testing
testing of alternatives
paired t test
partially balanced designs
partition of
error S.S.
treatment S.S.
physical problems
planning
plot
arrangement
shape
size
problems
biological
physical
technical
production systems analysis
proformae
randomised complete block designs
with one block per form
with two or more blocks per farm
with two replicates per block
replication
fractional
how much ?
unequal
1, 2
1, 2
1, 2
7, 9
11
42
2022
46
35,36
5,6,7,55,57,83
49,55
49
5 9
5,6,7
5962
7, 8
2731
49,5961
3236,49
slopes
subsets of treatments
fractional replication
incomplete block designs
sum of products
sum of squares
supplemented balance
t test, paired
technical problems
terminology
terraces
treatment application
treatment combinations
treatment parameters
treatments
how many
trees
unequal replication
uniformity of plots
variance,analysis of
withinblocks S.S.
wrongly applied treatments
zones
zonex x treatment interaction
Page No.
46
24,2831
1019
6467
7077,85
1317,36
7, 9
47
4
47,56
54
20,23,24,28
74,76
49,53
47
3236,49
46,47
85,86
75,76
50
4265
42,44
83
Pave 0o.,
Tndex 2 Experimental resi.ns
balanced lattice 4 10
(t = 9, k 3 b 12. r = 4)
Balanced incomplete block F. 5 11
(t 5, k 3 b = 10, r = C)
Balanced incomplete block Fi 11i
(t 7, 7 2 b 21 r 6)
Blocks of different sizes .i. 12 34
(t 5 1: 5 an 3 r = 8)
Elocks of different cise with
supplemented balance Fir 13 36
(t = C. k = 5,4 and 3 c = 1)
Confoundin:.* complete of a 2"
factorial Fi2. S 23
Ccnfounding partial of a 23
factorial Fiz. 10 24
Halfreplicate (fractional
replication) of a 2' factorial in
4 blocks of 4 plots ip' 11 27
Incomplete block with disconnection Fio. "A 19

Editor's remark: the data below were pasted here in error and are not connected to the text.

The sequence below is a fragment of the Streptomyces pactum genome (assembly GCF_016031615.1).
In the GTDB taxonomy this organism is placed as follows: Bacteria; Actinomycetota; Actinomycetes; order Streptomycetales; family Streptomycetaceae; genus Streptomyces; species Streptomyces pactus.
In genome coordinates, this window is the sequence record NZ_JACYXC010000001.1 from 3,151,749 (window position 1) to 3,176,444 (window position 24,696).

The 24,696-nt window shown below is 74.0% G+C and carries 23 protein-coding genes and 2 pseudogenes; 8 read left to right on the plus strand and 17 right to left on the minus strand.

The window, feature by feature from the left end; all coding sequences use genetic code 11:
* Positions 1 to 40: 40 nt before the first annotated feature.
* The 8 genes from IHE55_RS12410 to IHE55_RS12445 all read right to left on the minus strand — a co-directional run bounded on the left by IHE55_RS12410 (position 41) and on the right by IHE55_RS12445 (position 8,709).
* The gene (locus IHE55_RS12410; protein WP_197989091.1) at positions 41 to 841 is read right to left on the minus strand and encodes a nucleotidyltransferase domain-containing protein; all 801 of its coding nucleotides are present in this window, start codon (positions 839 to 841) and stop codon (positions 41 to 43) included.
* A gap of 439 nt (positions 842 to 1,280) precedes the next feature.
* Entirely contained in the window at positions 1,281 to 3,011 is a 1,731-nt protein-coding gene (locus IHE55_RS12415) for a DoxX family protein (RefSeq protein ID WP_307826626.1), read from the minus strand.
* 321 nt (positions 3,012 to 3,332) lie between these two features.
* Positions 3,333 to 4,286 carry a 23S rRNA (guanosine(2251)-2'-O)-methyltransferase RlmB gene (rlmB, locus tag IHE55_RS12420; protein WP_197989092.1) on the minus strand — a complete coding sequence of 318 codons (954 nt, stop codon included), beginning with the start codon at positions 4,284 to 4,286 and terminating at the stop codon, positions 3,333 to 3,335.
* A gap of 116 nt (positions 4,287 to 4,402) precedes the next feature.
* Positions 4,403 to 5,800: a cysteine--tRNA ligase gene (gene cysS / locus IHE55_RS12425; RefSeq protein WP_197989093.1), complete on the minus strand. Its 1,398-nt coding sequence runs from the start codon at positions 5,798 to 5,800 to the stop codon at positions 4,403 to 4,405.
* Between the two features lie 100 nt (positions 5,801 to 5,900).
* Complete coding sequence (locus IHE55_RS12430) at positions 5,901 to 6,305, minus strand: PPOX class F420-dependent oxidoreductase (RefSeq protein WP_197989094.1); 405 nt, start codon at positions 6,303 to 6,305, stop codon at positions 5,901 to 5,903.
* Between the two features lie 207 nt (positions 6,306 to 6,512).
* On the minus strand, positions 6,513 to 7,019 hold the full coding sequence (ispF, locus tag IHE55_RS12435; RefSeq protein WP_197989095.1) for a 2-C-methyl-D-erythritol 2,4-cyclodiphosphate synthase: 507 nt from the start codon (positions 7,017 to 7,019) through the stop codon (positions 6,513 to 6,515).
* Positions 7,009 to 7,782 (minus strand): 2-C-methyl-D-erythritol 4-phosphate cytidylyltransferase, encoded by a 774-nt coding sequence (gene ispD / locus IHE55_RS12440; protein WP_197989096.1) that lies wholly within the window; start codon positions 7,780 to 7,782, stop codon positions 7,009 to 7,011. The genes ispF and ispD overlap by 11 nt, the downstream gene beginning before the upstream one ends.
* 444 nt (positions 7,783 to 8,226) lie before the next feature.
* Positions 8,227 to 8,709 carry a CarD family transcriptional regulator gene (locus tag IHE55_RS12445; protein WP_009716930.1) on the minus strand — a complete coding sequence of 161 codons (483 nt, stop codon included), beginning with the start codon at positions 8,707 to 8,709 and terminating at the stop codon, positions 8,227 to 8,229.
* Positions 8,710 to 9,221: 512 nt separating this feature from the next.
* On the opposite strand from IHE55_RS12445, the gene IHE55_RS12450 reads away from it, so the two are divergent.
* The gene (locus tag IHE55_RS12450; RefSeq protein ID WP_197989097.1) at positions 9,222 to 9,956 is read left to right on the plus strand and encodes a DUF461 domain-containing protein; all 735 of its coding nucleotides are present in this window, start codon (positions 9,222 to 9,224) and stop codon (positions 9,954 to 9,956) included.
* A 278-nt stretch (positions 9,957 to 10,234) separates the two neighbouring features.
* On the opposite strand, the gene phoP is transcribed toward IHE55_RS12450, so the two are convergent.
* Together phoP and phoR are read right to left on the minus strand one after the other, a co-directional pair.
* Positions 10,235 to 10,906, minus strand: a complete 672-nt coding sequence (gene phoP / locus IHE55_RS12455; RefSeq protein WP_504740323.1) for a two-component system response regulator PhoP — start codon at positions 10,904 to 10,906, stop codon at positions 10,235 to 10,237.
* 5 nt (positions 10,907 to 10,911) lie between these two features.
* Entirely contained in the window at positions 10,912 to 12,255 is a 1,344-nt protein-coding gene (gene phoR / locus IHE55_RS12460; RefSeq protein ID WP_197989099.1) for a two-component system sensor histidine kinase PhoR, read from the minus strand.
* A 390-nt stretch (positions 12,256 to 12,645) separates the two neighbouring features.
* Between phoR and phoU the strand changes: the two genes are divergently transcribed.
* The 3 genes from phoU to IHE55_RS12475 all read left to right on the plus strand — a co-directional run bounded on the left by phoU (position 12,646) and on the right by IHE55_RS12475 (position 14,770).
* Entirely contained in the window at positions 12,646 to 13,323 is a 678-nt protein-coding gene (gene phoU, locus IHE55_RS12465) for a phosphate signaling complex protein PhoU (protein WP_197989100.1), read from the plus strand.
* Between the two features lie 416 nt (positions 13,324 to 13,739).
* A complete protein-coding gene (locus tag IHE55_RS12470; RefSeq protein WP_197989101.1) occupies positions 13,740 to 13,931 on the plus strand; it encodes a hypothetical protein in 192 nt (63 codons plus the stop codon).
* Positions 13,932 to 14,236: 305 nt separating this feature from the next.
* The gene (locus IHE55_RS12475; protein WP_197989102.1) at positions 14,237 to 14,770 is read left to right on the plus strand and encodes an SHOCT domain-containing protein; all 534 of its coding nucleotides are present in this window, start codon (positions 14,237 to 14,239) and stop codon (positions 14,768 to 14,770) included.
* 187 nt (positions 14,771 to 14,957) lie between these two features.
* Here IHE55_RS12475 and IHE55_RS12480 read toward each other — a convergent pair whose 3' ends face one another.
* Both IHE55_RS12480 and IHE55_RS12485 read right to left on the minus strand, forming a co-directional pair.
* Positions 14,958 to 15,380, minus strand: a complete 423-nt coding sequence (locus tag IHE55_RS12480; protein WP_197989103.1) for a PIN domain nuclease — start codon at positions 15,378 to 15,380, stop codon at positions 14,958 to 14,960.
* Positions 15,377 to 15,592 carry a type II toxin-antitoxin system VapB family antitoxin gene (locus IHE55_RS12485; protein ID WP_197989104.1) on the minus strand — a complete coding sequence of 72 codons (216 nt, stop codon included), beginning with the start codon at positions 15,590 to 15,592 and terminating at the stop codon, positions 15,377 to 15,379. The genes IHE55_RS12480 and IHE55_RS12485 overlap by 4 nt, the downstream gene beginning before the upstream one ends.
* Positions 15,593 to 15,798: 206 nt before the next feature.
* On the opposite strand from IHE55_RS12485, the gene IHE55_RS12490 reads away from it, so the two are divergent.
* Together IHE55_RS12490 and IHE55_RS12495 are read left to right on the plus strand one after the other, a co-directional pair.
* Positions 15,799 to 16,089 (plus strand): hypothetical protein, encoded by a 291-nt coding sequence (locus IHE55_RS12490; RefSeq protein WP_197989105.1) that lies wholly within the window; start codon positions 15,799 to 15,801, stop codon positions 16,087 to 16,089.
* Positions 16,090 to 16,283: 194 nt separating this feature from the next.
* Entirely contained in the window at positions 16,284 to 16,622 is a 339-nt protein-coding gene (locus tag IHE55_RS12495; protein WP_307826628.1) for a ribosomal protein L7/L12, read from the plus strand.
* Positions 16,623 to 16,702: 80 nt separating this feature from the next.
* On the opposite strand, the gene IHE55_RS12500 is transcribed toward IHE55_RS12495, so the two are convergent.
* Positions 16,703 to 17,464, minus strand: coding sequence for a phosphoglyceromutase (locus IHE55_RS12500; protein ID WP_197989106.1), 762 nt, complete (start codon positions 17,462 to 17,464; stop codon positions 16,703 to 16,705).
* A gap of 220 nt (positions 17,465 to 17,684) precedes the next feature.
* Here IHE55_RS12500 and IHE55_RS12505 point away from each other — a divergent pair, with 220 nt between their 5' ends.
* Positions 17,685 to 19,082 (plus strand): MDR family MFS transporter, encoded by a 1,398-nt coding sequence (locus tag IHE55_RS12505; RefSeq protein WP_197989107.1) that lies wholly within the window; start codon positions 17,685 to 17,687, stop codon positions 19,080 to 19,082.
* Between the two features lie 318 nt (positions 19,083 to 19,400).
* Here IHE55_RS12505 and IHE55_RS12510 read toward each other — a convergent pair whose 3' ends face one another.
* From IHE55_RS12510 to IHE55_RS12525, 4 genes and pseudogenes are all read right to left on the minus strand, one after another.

(t 6 k 3)
Incomplete block witl overlapping FiF. 19
(t = 6 k 6 4)
Incomplete block with surplemented
balance
(t = 4 k = 3 c 1) 'i. 7A i"
(t = 5 k = 3. c 1 ) 7i. 7) 14
(t = C, k = 2 c 1 i) Fir. 7, 15
(t = 6 k 4 c 2) Fi2, 7T 15
(t = 7. k 5 c = 2) Fi 7E 15
.andonised complete 'lock one
replicate per block ?i ?
"andomised complete block two
replicates per block ?iro 3 E
St = number of treatments. k = number of plots per block
(i.e, block cize ), b = number of blocks. r replication
and c = number of control treatrent in eact block For RCD
designs c = 1.
Table 2 (p. 12 ) lists balanced incomplete block designs
available for various values of t and k
Table 3 (p. 17 ) lists incomplete block designs with
supplemented balance for various values of t,k and c.
Page N6.
Index 3: Analyses of Variance
Factorial! randomised complete
block design
3x 4 blocks
2 x b blocks 21
33 x b blocks 22
33 x b blocks 22
Factorial: complete confounding
23 x 3 replicates in 6 blocks 25
26 x 1 replicate in 8 blocks 26
Factorial: partial confounding
23 x 3 replicates in 6 blocks 25
Factorial: fractional replication
25 half replicate in 4 blocks 28,30
2 half replicate in 2 blocks 30
23 subset with b replicates 30
General method* 70
Incomplete block design
simple replication generalisedd) 13
group replication generalisedd) 13
Randomised complete block design
generalised 5
one block per farm
(t 4, b = 17) 32
(t = 4, b = 17, but double replication of
one treatment) 32
(t 4 with an extra probe treatment, b = 14) 35
(t 4, b 10)* 39
two blocks per farm
(t 4, b 10)* 39
*Indicates worked examples
Page No.
hierachial classification
zones 42
zones and farms within zones* 43,44
degrees of freedom
t 28: blocks required 60
for 20 or 30.error d.f. with
1 block per farm
t 28: error d.f. with 2 or 3 blocks
per farm. 61
t test (paired) 9
Analysis of covariance* 6468
*Indicates worked examples.